Did Plato speak about the patient’s freedom to choose? We argue that he did but with the appropriate vocabulary of his time and of his philosophy. For Plato, freedom to choose is genuinely exerted in the realm of good. The good, as the patients understands it at a given moment in time, might not be properly grasped. There is always the danger of substitution the true good for the apparent one. And one fragment of Alcibiades6 is illustrative in this sense: “Socrates: For if a man, my dear Alcibiades, is at liberty to do what he pleases, but is lacking in mind, what is the probable result to him personally, or to the state as well? For instance, if he is sick and at liberty to do what he pleases, without a medical mind, but with a despot’s power, which prevents anyone from even reproving him, what will the result be? Will not his health, likely, be shattered?” [10].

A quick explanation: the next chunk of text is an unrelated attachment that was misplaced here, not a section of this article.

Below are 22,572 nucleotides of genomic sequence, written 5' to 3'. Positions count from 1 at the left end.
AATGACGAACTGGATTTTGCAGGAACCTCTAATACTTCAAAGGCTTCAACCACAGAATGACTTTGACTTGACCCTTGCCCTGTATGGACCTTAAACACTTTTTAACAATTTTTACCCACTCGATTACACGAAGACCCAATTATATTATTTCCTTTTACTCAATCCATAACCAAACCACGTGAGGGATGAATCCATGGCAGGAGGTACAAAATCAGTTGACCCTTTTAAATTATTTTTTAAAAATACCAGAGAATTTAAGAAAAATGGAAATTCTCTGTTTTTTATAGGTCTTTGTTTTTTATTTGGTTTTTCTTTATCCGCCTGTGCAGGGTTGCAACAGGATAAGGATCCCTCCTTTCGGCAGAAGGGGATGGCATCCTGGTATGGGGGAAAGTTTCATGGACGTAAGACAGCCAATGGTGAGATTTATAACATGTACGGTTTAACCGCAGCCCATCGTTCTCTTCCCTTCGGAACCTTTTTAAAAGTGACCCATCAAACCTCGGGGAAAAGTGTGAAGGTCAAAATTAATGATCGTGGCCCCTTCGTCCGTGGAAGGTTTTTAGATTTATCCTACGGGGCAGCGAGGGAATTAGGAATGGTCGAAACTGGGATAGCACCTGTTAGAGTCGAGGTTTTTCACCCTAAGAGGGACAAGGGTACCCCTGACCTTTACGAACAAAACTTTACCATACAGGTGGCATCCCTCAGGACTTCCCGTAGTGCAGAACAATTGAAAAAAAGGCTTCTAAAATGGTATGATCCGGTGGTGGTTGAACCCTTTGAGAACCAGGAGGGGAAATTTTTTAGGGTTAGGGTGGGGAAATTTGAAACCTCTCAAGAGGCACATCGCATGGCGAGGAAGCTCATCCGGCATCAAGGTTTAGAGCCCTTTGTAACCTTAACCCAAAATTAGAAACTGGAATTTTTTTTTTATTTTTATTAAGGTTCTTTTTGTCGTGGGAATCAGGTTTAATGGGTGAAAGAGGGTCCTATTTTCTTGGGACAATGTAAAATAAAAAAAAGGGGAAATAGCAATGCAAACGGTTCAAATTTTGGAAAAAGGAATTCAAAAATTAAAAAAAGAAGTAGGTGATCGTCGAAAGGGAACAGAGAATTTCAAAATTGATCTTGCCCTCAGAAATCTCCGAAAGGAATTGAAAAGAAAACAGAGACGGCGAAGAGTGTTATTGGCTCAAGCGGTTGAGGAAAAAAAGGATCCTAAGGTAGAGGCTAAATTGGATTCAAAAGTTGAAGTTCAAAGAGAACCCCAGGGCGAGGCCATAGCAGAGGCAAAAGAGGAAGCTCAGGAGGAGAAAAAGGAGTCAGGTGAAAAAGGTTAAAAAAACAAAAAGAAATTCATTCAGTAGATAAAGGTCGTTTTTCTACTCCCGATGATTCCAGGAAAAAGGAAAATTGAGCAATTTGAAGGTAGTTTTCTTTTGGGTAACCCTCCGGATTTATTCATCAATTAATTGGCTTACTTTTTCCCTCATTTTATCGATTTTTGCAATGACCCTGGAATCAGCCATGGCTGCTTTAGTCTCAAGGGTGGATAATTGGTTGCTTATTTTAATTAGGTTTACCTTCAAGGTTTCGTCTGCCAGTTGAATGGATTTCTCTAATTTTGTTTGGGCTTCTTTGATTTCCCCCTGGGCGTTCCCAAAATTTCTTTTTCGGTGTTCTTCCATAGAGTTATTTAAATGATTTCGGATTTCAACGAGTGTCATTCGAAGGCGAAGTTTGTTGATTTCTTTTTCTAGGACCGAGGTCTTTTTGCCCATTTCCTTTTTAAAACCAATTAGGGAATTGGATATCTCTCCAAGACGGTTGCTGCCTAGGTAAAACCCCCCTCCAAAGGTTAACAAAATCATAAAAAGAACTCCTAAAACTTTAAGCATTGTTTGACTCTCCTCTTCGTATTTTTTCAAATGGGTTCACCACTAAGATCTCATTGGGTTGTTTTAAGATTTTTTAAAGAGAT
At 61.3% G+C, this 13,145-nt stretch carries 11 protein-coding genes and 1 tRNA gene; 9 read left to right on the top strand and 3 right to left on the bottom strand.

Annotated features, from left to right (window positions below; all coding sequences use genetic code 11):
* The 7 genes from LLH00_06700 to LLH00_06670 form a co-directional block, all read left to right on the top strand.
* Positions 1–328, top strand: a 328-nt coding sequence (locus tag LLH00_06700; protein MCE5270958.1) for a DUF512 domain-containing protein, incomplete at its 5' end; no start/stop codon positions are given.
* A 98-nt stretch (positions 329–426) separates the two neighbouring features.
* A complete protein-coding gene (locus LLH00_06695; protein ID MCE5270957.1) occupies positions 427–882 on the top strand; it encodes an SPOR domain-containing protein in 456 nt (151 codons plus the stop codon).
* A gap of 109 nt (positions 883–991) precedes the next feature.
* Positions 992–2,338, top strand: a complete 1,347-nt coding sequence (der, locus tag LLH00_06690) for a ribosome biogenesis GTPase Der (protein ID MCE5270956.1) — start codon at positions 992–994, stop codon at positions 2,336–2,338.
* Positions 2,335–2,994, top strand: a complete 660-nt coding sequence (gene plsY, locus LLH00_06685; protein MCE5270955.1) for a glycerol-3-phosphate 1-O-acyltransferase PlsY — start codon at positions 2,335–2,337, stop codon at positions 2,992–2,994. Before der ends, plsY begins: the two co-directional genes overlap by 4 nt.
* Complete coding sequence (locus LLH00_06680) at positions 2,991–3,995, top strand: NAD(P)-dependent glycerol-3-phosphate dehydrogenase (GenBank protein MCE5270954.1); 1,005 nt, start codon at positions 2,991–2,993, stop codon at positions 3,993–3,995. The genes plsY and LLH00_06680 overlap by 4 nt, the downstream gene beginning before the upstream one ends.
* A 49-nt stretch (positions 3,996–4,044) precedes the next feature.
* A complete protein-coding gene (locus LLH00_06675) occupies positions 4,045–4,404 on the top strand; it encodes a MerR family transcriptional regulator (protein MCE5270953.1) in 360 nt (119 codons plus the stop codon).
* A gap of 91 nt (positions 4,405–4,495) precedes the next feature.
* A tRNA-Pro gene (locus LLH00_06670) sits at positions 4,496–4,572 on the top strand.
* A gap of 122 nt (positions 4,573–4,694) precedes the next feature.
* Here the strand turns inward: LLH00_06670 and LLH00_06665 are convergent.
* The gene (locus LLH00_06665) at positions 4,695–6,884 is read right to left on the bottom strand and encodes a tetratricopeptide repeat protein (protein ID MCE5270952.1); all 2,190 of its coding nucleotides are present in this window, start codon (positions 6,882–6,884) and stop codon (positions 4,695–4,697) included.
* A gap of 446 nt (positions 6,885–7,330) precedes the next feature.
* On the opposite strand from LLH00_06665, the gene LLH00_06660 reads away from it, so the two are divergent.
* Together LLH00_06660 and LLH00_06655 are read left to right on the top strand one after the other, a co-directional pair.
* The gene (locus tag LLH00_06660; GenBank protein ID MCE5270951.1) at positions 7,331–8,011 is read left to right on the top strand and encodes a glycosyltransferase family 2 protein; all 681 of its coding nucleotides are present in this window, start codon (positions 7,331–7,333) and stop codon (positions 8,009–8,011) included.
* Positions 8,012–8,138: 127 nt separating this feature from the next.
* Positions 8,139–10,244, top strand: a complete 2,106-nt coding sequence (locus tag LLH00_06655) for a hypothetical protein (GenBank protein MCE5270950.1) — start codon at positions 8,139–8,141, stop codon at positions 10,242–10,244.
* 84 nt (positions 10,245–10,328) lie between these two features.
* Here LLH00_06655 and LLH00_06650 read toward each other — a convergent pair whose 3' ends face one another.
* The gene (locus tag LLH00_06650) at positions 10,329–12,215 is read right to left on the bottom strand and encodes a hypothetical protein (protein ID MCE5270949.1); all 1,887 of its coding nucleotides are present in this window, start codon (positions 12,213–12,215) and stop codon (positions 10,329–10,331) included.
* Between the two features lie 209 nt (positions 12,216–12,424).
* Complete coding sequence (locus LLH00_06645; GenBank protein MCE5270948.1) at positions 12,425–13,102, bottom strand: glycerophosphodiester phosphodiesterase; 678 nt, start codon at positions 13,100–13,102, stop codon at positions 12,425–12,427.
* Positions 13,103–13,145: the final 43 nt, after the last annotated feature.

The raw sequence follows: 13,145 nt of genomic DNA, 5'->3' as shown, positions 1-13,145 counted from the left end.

From these platonic fragments we draw some valuable information. Not only can we map a superposition over the contemporary definition of autonomy (capacity and information), but there is also a nuance which deals with what a patient should really know and do. So, θεραπεία as care should prepare one to be the type of person who is able to genuinely want something that is good for themselves. In short, θεραπεία makes one wiser, when and if it is possible. The battle between what a patient genuinely wants and what merely seems appropriate is externalized in another example of Gorgias7. By a values inversion, those who pursued the patient’s good get blamed: “servants you tell me of, and caterers to appetites, fellows who have no proper and respectable knowledge of them, and who peradventure will first stuff and fatten men’s bodies to the tune of their praises, and then cause them to lose even the flesh they had to start with; and these in their turn will be too ignorant to cast the blame of their maladies and their loss of original weight upon their regalers, but any people who chance to be by at the time and offer them some advice—just when the previous stuffing has brought, after the lapse of some time, its train of disease, since it was done without regard to what is wholesome, these are the people they will accuse and chide and harm as far as they can, while they will sing the praises of that former crew who caused the mischief” [5].